Victim Care Delivery Research

This piece of research was carried out by WestPoint, looking at the victim care work delivered through SSC’s Victim Empowerment Model, or Victim Care Delivery.  This is part of a delivery agreement with the Devon and Cornwall Office of the Police and Crime Commissioner (OPCC).

The review gives extensive details of the types of clients supported by Victim Care Delivery, identifies core strengths in the programme, and gives a view of the needs of the scheme in the future.  Compiled through case file analysis, stakeholder interviews, and observation of meetings, this research was published in March 2016.


A total of 123 clients were analysed to provide quantitative data; 49 active cases, 74 closed.

The following relates to those 123 victims of crime:

The majority of victims were 26-35 or 51-64.

Ages of clients in the Victim Empowerment Model

(c) Westpoint resources

Almost a third lived in South and East Cornwall, (covering the area from Saltash down past St Austell, and including Liskeard, and Lostwithiel).  27% lived in the Coast to Coast region (encompassing both coasts and taking in Falmouth, Truro, Camborne and Redruth).  23% lived in Atlantic and Moor region, (North Cornwall, taking in Bude, Callington, Bodmin and Newquay). Almost 14% lived in West Cornwall (Penzance, St Ives, Helston, up almost to Camborne).  The remaining 3.3% lived on the Scillies.

Locations of clients in the Victim Empowerment Model

(c) Westpoint resources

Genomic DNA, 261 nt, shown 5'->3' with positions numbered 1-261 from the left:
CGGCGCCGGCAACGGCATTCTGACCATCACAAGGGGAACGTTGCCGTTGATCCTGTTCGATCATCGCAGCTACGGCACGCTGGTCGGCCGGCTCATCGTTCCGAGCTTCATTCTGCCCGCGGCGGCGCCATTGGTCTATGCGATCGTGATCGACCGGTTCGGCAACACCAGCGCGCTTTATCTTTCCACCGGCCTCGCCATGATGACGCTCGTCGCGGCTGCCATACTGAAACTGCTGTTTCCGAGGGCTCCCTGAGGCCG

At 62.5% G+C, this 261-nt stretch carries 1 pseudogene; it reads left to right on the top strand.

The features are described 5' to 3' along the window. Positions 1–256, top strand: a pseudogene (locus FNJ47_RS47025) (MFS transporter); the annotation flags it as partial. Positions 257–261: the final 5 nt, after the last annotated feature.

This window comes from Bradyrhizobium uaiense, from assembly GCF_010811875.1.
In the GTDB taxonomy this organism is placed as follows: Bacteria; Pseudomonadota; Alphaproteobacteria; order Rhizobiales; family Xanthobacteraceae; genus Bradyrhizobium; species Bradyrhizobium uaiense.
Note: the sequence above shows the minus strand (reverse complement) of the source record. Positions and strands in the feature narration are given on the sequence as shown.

The crimes that these victims had experienced were varied (though this graphic only shows the primary victimisation of the clients in each case):

Primary crimes reported by clients in the Victim Empowerment Model

(c) Westpoint resources

Many of the Violence offences were Domestic Abuse, either by the partner of the victim, or some other family member. ‘Other’ includes domestic abuse, fraud, anti-social behaviour, hate crime and harassment.

The needs of each client were established, which ranged through empowerment and self-esteem (87%) general health and wellbeing (81%) to housing support, education, employment and skills, and, drugs and alcohol.  39 out of 123 clients identified four of those needs as pertinent to their circumstances, with 26 identifying three needs.  This demonstrates the complex nature of victimisation, and emphasises the need for specialist, multi-faceted support.

Support requirements of clients in the Victim Empowerment Model

(c) Westpoint resources


Core Strengths of Victim Care Delivery

  • The range of specialist victim care that can be accessed through the VCD and its capacity to offer holistic interventions for clients with complex needs.
  • The VCD’s central coordinating role and rigorous delivery and governance frameworks are perceived as an ‘added value benefit’ by both current and prospective funding commissioners.
  • The VCD retains a genuine multi-agency, victim-centred approach to victim work that is embraced by SSC partners.


Looking Forward

The concluding part of the report contained challenges and discussion points for the future of Victim Care Delivery.  The complex needs of victims – combined with the requirement to balance that with the cost of delivering support to them, were acknowledged, as well as the potential risk to workers entering situations with insufficient information.  A discussion has begun regarding the aims and future role of Victim Care Delivery, and how it should get there.

The full report can be downloaded here..